Molly Brooks, CEO, and Founder of Hero’s Bridge - Molly is a registered nurse with over 23 years of experience with specialty certifications in gerontology and hospice and palliative care. Throughout her professional and personal life, she has dedicated herself to caring for others, especially aging veterans.

    Guest panelists will be interviewed by Wreaths Across America’s Executive Director Karen Worcester and Director of Military & Veteran Outreach, former United States Army Captain Joe Regan. 

    The goal of the roundtable series is to help reduce barriers for veterans by:

    • Supporting generational bonds between service veterans through stories of service and success;
    • Destigmatizing issues faced by veterans and asking for help;
    • Combating inaccurate perceptions of veterans by discussing the diverse experiences, challenges, and success of service members, veterans, and their families; and
    • Connecting veterans with valuable resources.

    Submit questions in advance of this discussion via the Facebook page and directly at waaradio@wreathsacrossamerica.org.

    You can listen live at www.wreathsacrossamerica.org/radio and via the iHeart Radio app, or download it at the App Store or on Google!


  • 03/09/2022 1:41 PM | Anonymous

    International Red Cross teams are on the ground in Ukraine delivering urgent assistance. For the past eight years, international Red Cross teams have provided food, fuel for heating, medical supplies and support for housing to those living close to or on the line of contact (the eastern border of Ukraine with Russia). As conflict spreads, Red Cross teams are increasing their support across the country and providing first aid and medical supplies to those in need in the region.

    Over the past week in Ukraine, Red Cross teams have:

    • Distributed more than 90,000 food and hygiene parcels on the move across Ukraine, including Maripol.
    • Provided first aid training to more than 12,000 people in metro stations and bomb shelters.
    • Delivered more than 32 tons of food, blankets, medicine, medical supplies, trauma kits and household items.
    • Assisted with the evacuation of people with disabilities.
    • Distributed critical care items to over 7,000 people seeking safety from shelling in bomb shelters.

    In the coming weeks, Red Cross volunteers will increase their work reuniting separated families, providing and other household items, and increasing awareness about areas contaminated by unexploded ordnance.  The current needs are tremendous, critical among them include water delivery, support to health facilities and medical care for families wounded.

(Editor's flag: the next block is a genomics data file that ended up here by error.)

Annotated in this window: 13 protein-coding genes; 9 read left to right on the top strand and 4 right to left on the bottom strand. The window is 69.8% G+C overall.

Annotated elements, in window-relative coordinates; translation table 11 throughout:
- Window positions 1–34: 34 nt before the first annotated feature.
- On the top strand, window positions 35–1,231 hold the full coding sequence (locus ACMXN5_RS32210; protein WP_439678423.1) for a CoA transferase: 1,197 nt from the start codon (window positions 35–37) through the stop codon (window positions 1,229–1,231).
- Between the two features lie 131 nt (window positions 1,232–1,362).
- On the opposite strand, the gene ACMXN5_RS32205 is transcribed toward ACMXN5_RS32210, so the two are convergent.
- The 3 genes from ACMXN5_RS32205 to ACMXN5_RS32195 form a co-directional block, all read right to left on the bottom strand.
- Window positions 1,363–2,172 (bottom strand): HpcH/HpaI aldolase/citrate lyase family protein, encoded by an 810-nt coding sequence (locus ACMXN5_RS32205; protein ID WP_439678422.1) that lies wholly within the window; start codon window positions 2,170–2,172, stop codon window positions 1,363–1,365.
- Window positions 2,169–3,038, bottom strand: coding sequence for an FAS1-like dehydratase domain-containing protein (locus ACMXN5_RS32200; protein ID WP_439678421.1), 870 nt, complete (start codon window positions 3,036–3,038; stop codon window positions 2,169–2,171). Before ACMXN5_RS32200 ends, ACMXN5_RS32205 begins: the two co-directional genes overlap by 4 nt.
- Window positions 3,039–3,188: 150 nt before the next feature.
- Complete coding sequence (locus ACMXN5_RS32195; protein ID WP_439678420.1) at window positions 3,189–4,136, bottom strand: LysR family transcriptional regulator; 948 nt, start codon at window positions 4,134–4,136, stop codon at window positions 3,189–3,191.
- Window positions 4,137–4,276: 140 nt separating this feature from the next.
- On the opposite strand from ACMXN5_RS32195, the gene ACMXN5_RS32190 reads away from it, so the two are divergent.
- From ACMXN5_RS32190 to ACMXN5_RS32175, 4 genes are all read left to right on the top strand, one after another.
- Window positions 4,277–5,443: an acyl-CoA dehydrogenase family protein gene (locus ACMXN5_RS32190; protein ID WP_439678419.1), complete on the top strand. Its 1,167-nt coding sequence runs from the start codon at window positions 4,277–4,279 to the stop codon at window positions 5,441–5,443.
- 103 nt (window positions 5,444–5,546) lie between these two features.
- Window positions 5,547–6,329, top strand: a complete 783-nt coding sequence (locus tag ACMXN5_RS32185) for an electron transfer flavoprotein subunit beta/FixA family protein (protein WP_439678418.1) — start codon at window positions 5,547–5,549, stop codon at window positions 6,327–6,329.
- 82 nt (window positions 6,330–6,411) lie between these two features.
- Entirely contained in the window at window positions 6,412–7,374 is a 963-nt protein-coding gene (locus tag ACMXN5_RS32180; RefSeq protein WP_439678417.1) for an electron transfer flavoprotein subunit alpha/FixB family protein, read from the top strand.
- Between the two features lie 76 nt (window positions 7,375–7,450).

In Neighboring Countries:  Help to those fleeing their Homes

    People impacted by the conflict are heartbroken, as they are forced to flee from their homes.  Red Cross and Red Crescent teams in the region are rolling up their sleeves to assist with the dire humanitarian crisis as it unfolds. In Poland, Hungary, Slovakia, Romania, Moldova, Croatia, Lithuania and Russia, Red Cross volunteers are supporting displaced people.

    Teams are:

    • Distributing food, water, clothing, bedding, hygiene sets, blankets and even handing our SIM cards so families can stay connected amid the turmoil.
    • Supplying baby products and services for children.
    • Pitching tents and preparing shelters for refugees who need a comforting place to sleep and feel safe.
    • Providing much-needed mental health and emotional support.


  • 03/07/2022 11:01 AM | Anonymous

    Geneva, 1 March 2022 - With the humanitarian situation in Ukraine and neighbouring countries deteriorating rapidly, the International Committee of the Red Cross (ICRC) and International Federation of the Red Cross and Red Crescent Societies (IFRC) fear that millions of people face extreme hardship and suffering without improved access and a rapid increase in humanitarian assistance. To respond to this sudden, massive need, the two organizations together are appealing for 250 million Swiss francs ($272 million).

    The ICRC is appealing for 150 million Swiss francs ($163 million) for its 2022 operations in Ukraine and neighbouring countries.

    ICRC Director General Robert Mardini said:

    “The escalating conflict in Ukraine is taking a devastating toll. Casualty figures keep rising while health facilities struggle to cope. We already see long-term disruptions in regular water and electricity supplies. People calling our hotline in Ukraine are desperately in need of food and shelter. To respond to this massive emergency, our teams must be able to operate safely to access those in need.